Cricket: England must beware a rejuvenated Lara

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With the first Test of the winter series starting on Thursday, England's optimism is running high. The West Indies have never looked more in turmoil, we are told, but their new captain, Brian Lara, could once again be a large thorn in English sides.

Here we go (again). As England's first Test of the winter approaches, the air, and in particular the airwaves, are full of hypeful noises regarding our chances of prevailing in the West Indies. England seem unusually settled and robust; the West Indies are in tatters, and there is an infectious feeling that this time England might - should - succeed. Sky television has been running brash trailers in which a comically sombre Ian Botham proclaims his calm belief (against the ambiguous background of Mozart's Requiem) in England's winning chance.

This is clearly more than wishful thinking: it is a sales pitch. And I have no wish to sound unsporting or unpatriotic, but the rest of us might do well to approach the tour in a rather more sanguine mood. Yes, the once-invincible West Indies have been fractious and unsuccessful in recent years (they were humiliated in the World Cup by Kenya, and have suffered series losses against Australia and Pakistan). But the fact remains that in their last four trips to the Caribbean England have won two Test matches and lost - ahem - 12. We need, to say the least, to hold on to our hats.

The main reason for caution, however, can be summed up in two short words: Brian Lara. Even the most gung ho arguments list him as the great unknown quality in this forthcoming series. If he catches fire, the line runs, then so too might his team. If he fails (as, recently, he often has) then England ought to triumph. This is a plausible enough argument, except for one thing. Lara is anything but an unknown quantity. He is about as thoroughly proven a star as it is possible to be. And one thing in particular is beyond dispute: he simply loves England bowling.

When England last visited his princedom by the sea he flicked us off his hip and stroked us through the covers with one of the finest and most nonchalant exhibitions of batting anyone has ever seen. He came to Warwickshire fresh from one world record (375) and immediately set another one (501). He has had a grumpy couple of years and has behaved petulantly at times. But now, at last, he is king. He still has a batting average of 52, which is far higher than England's top player (Thorpe with 42) but not, as it happens, the best in his team (Jimmy Adams has an average of 56).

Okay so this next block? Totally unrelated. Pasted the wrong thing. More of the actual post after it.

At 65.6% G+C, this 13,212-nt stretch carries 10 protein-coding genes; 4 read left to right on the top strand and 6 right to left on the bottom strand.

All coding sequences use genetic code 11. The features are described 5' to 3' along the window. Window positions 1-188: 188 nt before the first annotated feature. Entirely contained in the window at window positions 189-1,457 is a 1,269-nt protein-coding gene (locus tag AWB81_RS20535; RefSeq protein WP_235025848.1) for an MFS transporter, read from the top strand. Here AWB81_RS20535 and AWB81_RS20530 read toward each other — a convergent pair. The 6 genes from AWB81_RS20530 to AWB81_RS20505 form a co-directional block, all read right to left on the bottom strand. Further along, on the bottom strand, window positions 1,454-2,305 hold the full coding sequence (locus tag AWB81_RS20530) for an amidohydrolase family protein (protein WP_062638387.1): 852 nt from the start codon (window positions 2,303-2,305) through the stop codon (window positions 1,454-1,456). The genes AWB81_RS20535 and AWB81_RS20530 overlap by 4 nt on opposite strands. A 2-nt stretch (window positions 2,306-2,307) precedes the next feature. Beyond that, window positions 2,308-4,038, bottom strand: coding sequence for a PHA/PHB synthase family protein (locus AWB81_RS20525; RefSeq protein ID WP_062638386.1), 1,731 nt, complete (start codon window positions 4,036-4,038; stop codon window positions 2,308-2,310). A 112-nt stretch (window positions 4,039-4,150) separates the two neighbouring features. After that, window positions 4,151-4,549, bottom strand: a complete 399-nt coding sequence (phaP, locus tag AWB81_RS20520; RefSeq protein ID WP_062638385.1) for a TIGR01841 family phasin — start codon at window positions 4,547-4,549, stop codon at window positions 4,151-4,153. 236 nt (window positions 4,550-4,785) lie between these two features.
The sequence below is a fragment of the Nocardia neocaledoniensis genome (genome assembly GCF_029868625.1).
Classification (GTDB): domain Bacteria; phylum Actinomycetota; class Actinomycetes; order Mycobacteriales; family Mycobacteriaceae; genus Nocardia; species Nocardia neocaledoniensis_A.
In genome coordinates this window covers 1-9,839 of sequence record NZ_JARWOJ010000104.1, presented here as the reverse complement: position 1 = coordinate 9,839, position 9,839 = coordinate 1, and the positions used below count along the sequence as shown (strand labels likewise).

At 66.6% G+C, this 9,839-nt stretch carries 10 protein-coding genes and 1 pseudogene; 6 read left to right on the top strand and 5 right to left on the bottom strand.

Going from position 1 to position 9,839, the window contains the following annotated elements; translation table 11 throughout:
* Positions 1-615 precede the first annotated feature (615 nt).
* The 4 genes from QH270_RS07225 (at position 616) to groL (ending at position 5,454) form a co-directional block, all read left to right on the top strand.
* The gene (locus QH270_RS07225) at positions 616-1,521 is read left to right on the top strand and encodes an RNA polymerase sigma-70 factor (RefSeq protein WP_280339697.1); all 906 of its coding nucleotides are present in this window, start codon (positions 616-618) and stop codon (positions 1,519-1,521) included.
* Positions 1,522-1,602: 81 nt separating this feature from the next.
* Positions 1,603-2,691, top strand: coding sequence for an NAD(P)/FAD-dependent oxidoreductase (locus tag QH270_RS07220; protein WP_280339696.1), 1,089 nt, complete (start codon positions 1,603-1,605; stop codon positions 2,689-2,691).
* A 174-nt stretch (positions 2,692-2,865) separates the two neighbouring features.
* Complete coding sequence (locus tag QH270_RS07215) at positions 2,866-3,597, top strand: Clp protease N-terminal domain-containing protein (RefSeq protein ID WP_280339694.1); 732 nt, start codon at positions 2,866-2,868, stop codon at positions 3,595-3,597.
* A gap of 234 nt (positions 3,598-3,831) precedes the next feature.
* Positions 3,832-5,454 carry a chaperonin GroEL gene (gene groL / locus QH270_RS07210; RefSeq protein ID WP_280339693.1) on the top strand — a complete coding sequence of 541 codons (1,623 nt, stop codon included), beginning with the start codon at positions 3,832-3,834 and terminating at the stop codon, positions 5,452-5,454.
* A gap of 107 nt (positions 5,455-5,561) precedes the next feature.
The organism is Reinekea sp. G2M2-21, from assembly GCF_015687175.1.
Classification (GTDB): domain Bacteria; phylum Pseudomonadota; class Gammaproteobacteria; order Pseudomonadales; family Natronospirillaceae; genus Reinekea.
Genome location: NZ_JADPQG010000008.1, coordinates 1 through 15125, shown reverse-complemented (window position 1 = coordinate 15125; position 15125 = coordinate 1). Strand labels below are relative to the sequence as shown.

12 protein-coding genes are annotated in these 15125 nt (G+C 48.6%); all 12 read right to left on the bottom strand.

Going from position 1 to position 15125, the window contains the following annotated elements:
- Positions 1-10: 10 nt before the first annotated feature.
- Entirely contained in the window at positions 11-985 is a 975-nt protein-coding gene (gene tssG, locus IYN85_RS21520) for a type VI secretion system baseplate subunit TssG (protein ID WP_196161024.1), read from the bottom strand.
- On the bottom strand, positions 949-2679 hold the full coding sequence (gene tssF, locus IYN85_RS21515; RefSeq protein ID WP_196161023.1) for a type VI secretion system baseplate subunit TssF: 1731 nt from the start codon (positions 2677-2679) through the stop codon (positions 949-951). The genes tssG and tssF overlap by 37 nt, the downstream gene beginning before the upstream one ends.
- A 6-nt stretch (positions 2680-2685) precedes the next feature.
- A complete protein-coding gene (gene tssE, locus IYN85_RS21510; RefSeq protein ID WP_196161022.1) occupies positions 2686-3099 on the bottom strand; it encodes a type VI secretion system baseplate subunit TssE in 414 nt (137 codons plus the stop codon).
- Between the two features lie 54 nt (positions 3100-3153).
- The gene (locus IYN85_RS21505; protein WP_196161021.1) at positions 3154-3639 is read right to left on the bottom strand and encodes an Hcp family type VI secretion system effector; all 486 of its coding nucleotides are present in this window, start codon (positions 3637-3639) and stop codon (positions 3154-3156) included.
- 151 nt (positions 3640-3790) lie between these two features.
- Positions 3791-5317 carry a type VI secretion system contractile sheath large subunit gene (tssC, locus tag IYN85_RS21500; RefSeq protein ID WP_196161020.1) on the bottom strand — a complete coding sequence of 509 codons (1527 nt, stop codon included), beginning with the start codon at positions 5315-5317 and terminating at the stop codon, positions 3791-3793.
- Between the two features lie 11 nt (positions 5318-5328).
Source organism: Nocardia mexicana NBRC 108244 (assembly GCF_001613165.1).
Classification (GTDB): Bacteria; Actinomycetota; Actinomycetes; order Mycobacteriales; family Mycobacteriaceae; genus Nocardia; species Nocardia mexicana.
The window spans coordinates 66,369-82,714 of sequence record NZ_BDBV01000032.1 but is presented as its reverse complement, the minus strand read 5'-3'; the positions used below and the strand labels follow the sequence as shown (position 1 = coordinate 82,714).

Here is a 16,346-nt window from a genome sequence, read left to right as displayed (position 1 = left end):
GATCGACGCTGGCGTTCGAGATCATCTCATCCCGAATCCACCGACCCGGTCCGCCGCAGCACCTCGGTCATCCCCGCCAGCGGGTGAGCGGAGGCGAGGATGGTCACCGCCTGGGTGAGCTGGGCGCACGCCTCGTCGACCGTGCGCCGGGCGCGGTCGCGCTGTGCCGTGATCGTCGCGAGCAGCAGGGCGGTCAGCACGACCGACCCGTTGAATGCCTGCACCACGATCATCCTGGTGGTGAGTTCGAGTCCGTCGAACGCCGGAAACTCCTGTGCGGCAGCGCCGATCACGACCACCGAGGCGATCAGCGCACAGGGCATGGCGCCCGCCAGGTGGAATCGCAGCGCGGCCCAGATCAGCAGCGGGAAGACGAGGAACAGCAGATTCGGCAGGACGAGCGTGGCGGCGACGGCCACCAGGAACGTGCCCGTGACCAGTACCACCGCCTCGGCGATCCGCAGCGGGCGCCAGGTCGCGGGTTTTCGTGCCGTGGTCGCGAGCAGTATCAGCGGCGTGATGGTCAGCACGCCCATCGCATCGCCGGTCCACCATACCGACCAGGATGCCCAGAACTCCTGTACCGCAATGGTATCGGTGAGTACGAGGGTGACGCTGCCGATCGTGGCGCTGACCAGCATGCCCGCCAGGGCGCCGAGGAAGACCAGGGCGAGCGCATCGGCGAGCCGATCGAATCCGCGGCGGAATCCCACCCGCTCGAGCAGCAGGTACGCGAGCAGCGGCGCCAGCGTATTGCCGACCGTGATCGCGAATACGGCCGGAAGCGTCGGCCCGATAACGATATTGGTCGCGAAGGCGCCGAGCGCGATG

The reason why Lara has underperformed in the last two years is not a mystery, either. The West Indies is unique among the world's leading cricket cultures in that it is not a country: it can call on regional, but not national pride. Regional grievances can play a strong hand: a great deal of the bad feeling over Lara's assumption of the captaincy can be put down to the fierce rivalries between Trinidad, Jamaica and Barbados. The result has been a team that lacked cohesion on the simplest, most personal level: the players simply couldn't stand one another.

It isn't easy to forge a winning mentality in such a poisoned atmosphere. During the last World Cup you only had to see the old hands (like Ambrose) lording it over the new recruits, or watch the captain, Richardson, staring gloomily into the middle distance, or gape at the way the players avoided each other on aeroplanes, to know that this team was having absolutely no fun at all.

There are signs that this may have changed. The chit-chat from the Caribbean all indicates that Lara the captain is serious, purposeful, committed and quite unlike Lara the captain-in-waiting. He is undoubtedly every bit as cocky as his cricketing genius entitles him to be; he made no secret of his vexation at playing second fiddle to the Richardsons and Ambroses; he was the prince who wanted to be king, and it is clear in retrospect that he laid down his cards wrongly and too early, expressed his impatient ambition too soon. But no one should be surprised if under his leadership, the West Indies galvanise themselves into an exhilarating force once again. It is rather important (putting England's immediate interests aside for a moment) that they do. World cricket without a powerful West Indies would be a sad, one-dimensional sort of game.

All sporting predictions are idle; that is why they are fun. Lara might fail; England might contrive a "whitewash." But England's problem, and the reason why the present optimistic stirrings need to be tempered, remains the same: we do not have a bowler Lara will fear. We have no Warne, no Donald, no Ambrose, no Waqar - no one who can rip an innings apart and change the course of a game. The most serious question facing David Lloyd and Mike Atherton this week is how they are going to get him out. Let us hope they have a plan. All the signs at present are that they have not yet quite decided who the bowlers are going to be. It is English strategy at its keenest: not for the first time, we're crossing our fingers and hoping for the best.